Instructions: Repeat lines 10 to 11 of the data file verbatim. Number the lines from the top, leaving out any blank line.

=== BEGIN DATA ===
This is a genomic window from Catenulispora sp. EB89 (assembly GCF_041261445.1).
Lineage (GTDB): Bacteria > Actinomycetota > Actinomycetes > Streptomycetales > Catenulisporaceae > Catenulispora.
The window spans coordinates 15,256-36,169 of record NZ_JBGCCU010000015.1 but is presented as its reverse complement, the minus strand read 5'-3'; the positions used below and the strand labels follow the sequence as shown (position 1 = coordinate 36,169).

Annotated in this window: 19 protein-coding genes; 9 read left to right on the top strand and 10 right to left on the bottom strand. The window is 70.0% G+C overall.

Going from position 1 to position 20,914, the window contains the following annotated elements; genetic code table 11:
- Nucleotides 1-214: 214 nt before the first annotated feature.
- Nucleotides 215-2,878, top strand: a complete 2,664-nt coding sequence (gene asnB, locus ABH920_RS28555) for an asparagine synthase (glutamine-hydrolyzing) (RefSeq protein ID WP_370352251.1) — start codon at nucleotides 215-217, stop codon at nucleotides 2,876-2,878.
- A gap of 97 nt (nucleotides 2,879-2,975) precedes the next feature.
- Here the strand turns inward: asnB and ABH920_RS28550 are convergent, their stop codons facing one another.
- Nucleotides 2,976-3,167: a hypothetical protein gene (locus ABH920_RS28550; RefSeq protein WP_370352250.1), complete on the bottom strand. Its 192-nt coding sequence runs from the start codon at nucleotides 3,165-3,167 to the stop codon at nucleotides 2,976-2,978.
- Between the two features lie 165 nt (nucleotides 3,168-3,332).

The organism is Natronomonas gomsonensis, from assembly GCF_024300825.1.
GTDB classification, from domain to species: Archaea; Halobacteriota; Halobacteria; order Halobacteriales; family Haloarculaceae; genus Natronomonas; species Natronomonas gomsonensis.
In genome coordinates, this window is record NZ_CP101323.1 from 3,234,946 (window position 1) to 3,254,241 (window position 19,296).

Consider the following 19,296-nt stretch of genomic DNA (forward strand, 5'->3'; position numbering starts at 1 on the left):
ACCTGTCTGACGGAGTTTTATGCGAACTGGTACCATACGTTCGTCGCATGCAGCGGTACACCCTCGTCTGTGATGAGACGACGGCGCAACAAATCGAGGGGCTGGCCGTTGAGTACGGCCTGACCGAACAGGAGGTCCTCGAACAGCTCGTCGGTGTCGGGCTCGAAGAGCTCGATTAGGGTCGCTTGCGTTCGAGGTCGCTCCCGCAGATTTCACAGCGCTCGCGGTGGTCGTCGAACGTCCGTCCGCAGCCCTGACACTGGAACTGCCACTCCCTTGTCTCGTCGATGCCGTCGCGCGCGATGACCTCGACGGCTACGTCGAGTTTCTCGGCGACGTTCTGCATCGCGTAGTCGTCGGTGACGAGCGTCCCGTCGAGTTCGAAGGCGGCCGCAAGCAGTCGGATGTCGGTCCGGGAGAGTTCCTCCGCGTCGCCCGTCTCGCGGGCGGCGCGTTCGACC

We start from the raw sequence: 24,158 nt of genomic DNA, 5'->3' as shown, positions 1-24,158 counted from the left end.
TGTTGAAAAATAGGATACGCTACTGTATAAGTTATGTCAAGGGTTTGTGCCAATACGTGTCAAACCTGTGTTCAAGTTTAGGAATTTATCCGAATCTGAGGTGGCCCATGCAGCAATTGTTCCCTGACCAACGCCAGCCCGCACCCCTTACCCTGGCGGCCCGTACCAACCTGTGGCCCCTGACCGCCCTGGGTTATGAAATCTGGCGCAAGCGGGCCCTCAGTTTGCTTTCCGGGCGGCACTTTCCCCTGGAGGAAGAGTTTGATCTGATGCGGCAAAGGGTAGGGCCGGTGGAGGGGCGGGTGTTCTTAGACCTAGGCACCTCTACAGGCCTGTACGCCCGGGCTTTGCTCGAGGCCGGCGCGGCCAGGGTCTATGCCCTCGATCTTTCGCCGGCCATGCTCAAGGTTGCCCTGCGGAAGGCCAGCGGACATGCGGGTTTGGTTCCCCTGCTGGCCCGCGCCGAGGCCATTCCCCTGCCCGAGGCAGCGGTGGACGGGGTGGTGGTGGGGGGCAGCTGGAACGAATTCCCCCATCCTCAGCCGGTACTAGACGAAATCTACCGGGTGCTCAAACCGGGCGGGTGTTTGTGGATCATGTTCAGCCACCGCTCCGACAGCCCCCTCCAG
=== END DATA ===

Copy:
- Nucleotides 2,976-3,167: a hypothetical protein gene (locus ABH920_RS28550; RefSeq protein WP_370352250.1), complete on the bottom strand. Its 192-nt coding sequence runs from the start codon at nucleotides 3,165-3,167 to the stop codon at nucleotides 2,976-2,978.
- Between the two features lie 165 nt (nucleotides 3,168-3,332).